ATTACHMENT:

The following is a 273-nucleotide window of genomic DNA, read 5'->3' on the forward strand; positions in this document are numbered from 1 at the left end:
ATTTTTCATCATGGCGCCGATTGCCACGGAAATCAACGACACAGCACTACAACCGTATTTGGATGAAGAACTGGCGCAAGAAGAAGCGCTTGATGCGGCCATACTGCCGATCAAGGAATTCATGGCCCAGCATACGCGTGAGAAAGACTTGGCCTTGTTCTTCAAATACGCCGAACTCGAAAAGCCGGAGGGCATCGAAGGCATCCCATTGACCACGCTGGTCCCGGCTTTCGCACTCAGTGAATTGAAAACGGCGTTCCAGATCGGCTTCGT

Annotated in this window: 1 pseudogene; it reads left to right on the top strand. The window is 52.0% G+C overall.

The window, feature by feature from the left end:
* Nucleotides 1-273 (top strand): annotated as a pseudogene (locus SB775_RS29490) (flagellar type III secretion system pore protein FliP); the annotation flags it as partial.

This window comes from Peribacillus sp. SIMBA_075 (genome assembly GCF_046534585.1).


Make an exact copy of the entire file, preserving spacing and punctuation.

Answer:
The following is a 273-nucleotide window of genomic DNA, read 5'->3' on the forward strand; positions in this document are numbered from 1 at the left end:
ATTTTTCATCATGGCGCCGATTGCCACGGAAATCAACGACACAGCACTACAACCGTATTTGGATGAAGAACTGGCGCAAGAAGAAGCGCTTGATGCGGCCATACTGCCGATCAAGGAATTCATGGCCCAGCATACGCGTGAGAAAGACTTGGCCTTGTTCTTCAAATACGCCGAACTCGAAAAGCCGGAGGGCATCGAAGGCATCCCATTGACCACGCTGGTCCCGGCTTTCGCACTCAGTGAATTGAAAACGGCGTTCCAGATCGGCTTCGT

Annotated in this window: 1 pseudogene; it reads left to right on the top strand. The window is 52.0% G+C overall.

The window, feature by feature from the left end:
* Nucleotides 1-273 (top strand): annotated as a pseudogene (locus SB775_RS29490) (flagellar type III secretion system pore protein FliP); the annotation flags it as partial.

This window comes from Peribacillus sp. SIMBA_075 (genome assembly GCF_046534585.1).